Growing a SaaS (software as a service) business is very different from growing a hardware business. Beyond the simple fact that you cannot touch, parcel, or post your product to a prospective client, there are some pitfalls that hardware tech businesses simply don’t fall into.
Here are those pitfalls, along with my recommendations for how to avoid them.
1: You avoid jargon
Jargon! Everyone hates jargon, and many SaaS businesses avoid it like the plague because they know just how offputting it can be to prospective clients.
…the trouble is, if those potential clients are looking to purchase a solution in your industry, chances are they know the lingo – and if they don’t see you using it, they may assume that you simply don’t offer that type of functionality.
Solve this by: explaining the jargon when you include it. This helps with your SEO too (always a benefit).
2: You expect a short sales cycle
Your contact to contract time is critical: understanding that gives you great insight into your pipeline and helps you to make more accurate predictions for future growth.
But one of the definitions of a SaaS business is that a short sales cycle is rare.
Much SaaS technology is business to business (B2B), rather than business to consumer (B2C). That means it’s unlikely that your target customers can impulse purchase: it’s far more likely that they will be purchasing by committee, and that sales process is far more likely to take several months.
Solve this by: building it into your pipeline plans and creating stratagems to move potential customers through your sales funnel as quickly as possible.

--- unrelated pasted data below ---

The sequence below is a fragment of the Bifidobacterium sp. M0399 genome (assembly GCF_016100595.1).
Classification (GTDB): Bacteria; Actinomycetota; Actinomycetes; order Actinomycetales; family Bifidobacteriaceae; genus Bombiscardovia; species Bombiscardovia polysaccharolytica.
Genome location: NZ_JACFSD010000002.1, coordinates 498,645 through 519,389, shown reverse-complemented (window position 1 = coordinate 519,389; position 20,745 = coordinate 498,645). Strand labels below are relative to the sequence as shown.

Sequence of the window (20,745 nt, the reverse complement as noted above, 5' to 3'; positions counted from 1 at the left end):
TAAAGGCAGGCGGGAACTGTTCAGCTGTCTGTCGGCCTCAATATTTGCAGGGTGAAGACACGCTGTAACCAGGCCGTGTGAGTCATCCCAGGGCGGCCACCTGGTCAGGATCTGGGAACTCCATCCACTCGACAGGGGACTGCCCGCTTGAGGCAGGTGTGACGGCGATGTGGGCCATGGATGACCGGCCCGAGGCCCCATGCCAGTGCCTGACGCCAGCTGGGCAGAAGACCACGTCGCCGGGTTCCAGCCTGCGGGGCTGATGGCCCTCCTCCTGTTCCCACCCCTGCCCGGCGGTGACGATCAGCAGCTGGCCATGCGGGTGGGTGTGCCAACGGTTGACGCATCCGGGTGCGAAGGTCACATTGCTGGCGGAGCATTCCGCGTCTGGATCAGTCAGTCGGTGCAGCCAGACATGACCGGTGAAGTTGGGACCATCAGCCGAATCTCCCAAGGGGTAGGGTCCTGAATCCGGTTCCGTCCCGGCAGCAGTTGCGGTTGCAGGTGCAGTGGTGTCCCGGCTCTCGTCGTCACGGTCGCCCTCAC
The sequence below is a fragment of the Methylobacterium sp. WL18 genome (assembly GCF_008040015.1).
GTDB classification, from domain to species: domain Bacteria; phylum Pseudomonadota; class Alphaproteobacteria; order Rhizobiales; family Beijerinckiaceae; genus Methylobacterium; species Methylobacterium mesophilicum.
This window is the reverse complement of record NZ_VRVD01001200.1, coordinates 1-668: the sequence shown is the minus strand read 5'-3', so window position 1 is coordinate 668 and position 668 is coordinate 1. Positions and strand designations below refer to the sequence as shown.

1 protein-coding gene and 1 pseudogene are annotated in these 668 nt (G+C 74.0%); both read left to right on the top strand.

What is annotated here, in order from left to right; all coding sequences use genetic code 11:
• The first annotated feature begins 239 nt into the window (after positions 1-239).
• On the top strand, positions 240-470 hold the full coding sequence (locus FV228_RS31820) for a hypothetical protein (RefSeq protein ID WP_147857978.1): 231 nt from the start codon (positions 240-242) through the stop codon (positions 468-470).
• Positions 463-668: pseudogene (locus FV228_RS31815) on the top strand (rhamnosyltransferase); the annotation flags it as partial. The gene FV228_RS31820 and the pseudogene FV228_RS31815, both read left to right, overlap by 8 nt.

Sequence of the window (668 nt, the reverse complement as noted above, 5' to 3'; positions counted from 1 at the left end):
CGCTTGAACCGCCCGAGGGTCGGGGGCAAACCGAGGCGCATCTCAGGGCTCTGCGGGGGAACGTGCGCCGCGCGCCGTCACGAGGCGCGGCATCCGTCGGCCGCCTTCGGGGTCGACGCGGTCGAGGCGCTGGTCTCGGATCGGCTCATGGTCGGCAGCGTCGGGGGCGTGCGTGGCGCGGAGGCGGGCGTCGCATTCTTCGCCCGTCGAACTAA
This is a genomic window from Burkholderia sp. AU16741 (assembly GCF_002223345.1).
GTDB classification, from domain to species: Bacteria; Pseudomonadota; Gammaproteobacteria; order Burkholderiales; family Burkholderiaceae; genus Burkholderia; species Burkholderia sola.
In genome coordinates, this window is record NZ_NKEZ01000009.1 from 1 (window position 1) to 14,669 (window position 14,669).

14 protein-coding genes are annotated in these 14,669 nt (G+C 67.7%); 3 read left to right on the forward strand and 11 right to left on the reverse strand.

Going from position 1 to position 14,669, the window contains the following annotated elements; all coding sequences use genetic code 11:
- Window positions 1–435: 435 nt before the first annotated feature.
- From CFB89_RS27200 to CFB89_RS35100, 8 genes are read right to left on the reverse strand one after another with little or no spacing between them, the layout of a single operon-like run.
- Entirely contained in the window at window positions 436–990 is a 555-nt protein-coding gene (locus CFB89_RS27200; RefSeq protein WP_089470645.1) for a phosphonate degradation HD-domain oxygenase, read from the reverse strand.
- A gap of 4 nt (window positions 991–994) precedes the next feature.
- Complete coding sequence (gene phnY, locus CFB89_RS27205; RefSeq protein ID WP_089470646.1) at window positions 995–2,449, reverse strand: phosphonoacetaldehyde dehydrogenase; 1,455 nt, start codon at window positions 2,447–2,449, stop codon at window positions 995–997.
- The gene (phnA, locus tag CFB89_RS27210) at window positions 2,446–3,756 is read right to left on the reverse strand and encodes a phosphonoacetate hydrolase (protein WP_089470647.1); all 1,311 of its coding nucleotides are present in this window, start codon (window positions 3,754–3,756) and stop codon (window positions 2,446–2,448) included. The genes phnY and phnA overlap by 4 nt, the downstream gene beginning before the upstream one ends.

3: You ignore the power of the founder
When you’re selling a ‘thing’, you sell the thing: it’s features, benefits, and value. But you also sell the sensual element of that thing. How does it smell, what texture is it? Is it heavy? Does it expand in heat?
None of these questions are applicable for SaaS businesses, and in many cases, the most tangible thing about the business is your founder.
Now, I’m not recommending that you consider how your founder smells (or whether they expand in heat), but your founder should be a leverage point for your branding. They should be opening doors, both figuratively and literally, for your business.
Solve this by: profiling your founder, with their permission, and discussing as a team just how you want to put your founder out there.
4: You aren’t clear on what problem you’re solving
Hardware typically does one thing. Software can do many things, but that can cause your messaging to become a little vague. If people don’t understand what problem you are solving, or even what the problem is in the first place, that can make the whole conversation a little more difficult.
Solve this by: viewing your core messaging every quarter. It may feel excessive, but better to check often and keep it relevant than allow customers to walk away.
5: You don’t talk about your success
Your competitors are good at talking about their success, and that means you are allowing them to crowd you out of your target marketplace. When SaaS purchases are reviewed infrequently, that does not leave many opportunities for you to disrupt – and that means that each and every time you have a success, you need to be talking about it.
Solve this by: asking yourself every Friday lunchtime – how did we kick ass this week? Then share that through social media and your company website.
Selling SaaS doesn’t have to be complicated, but it can be complex. Avoiding these five mistakes will make your life a little easier.
Disagree with me? Email me (Emily) now!
You may like: Make your whole business digital – not just your VAT